When Nothing Seems To Help Baby Fall Asleep

We’ve all been there, parents. You feed baby. You burp baby. You make sure baby is warm enough. Not too warm, mind you, but warm enough. You make sure everything is quiet and dark, but baby is just not going to go to sleep. She may be crying her lungs out, or she may be bright eyed, bushy tailed, and ready to face the world at three in the morning. You, on the other hand, don’t want to see anything but the insides of your eyelids at this hour.

So, what’s a parent to do with a baby who just won’t go to sleep? The truth is there isn’t much that you can do. Do your best to settle in and make yourself and baby comfortable and wait it out. If you have a partner, take turns. Sooner or later, your baby will get tired and fall asleep. In the meanwhile, hang in there, get plenty of rest when you can, and remind yourself that this will only last a few months.

While most infants only sleep for two to four hours at a time, babies usually start sleeping for longer periods at about four months old. Don’t mark your calendar, though, because every baby is different. Some may not start sleeping through the night until much older, and even after they do start sleeping through the night, teething and other factors can still cause older babies to wake up at night.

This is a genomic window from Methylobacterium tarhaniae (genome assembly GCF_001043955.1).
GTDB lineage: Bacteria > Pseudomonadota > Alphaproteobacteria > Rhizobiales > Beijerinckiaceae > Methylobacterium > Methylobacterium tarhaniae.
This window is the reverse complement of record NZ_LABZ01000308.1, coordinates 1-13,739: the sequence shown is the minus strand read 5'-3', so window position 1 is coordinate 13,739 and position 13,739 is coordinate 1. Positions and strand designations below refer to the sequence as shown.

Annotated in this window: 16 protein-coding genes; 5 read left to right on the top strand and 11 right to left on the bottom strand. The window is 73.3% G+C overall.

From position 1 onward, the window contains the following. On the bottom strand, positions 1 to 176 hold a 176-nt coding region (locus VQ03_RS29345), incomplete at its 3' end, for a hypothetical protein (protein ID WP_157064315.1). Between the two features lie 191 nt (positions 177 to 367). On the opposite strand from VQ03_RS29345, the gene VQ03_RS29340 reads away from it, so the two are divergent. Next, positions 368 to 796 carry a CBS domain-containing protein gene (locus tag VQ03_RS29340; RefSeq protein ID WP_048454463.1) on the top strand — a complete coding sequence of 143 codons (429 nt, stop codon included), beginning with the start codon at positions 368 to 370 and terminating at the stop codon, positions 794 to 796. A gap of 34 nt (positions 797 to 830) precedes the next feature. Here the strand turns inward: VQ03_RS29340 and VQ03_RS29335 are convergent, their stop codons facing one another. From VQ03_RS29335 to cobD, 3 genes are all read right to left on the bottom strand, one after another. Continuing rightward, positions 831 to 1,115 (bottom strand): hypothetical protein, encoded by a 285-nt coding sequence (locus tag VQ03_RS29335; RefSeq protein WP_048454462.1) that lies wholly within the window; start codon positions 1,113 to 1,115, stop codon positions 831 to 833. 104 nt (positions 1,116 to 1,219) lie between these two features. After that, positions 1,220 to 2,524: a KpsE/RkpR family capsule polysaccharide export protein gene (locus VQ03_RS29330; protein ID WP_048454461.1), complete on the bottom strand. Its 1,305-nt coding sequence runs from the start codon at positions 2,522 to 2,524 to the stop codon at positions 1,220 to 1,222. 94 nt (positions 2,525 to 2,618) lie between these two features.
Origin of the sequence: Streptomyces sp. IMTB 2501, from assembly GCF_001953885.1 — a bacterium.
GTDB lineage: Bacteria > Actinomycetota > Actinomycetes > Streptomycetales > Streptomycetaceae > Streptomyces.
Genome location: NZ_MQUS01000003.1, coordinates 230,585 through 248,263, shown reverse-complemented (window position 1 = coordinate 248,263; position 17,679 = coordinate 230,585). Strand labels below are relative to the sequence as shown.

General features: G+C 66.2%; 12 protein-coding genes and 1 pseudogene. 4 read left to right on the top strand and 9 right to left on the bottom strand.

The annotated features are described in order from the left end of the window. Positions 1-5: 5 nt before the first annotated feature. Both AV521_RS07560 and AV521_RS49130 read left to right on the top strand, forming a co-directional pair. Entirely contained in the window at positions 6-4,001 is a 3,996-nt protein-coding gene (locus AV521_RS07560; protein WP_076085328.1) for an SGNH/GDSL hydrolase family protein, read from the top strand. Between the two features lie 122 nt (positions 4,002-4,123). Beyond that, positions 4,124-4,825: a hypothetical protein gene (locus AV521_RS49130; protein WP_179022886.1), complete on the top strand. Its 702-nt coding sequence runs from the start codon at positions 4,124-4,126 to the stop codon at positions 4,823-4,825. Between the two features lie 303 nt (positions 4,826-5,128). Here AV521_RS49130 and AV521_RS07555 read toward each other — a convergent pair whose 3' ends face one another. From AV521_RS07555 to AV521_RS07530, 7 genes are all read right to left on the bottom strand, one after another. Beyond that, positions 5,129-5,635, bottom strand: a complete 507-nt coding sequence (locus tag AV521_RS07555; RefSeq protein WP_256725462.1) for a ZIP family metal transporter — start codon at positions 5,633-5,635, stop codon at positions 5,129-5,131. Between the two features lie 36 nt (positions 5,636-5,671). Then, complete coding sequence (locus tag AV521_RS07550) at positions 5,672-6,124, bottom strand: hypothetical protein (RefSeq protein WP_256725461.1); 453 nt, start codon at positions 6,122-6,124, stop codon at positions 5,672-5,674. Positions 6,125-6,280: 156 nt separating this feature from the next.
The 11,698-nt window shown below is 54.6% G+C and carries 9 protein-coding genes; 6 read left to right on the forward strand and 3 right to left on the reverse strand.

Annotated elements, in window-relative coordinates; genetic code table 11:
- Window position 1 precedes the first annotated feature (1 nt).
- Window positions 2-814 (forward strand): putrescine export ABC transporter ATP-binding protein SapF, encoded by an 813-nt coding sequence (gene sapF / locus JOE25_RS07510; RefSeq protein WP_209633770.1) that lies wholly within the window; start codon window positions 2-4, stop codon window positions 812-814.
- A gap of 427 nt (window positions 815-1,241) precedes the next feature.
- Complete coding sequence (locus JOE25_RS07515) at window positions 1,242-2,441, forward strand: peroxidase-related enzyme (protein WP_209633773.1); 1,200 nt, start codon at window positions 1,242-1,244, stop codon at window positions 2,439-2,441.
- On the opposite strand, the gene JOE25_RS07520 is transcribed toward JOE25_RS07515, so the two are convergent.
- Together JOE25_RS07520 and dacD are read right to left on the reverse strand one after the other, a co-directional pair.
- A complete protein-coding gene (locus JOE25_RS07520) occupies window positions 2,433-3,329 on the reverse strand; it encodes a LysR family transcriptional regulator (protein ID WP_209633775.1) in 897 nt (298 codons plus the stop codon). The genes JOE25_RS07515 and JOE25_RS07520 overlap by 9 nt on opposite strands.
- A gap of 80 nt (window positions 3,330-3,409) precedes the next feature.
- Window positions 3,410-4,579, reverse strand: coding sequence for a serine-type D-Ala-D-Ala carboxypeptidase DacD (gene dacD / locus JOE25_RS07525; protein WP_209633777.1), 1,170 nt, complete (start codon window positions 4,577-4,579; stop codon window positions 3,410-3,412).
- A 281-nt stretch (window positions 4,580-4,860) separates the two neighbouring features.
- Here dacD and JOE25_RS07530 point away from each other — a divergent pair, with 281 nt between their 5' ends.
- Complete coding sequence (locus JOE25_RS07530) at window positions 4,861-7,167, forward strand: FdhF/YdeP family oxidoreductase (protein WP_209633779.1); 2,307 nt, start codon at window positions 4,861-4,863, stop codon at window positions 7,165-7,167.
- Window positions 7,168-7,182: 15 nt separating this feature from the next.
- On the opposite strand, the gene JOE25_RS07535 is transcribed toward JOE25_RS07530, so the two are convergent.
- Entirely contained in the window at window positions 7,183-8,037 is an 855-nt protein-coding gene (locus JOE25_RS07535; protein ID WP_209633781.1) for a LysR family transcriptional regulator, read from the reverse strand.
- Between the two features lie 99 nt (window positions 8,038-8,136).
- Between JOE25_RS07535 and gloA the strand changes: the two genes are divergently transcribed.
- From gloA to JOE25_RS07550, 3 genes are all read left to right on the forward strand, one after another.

One thing you can do to encourage your baby to sleep longer at night is to wake him up from daytime naps. Don’t overdo it, but if you start to gently wake your baby up twenty minutes to half an hour earlier than he would normally wake up on his own, he is likely to be sleepier at nighttime. Then, when your bed time is getting close, make sure that baby is fed, clean, and comfy and perhaps you’ll get an extra hour or two of sleep. Keep in mind, however, that for a baby, sleeping through the night generally starts with sleeping about five hours at a time, and only gradually builds up to an actual full night of sleep.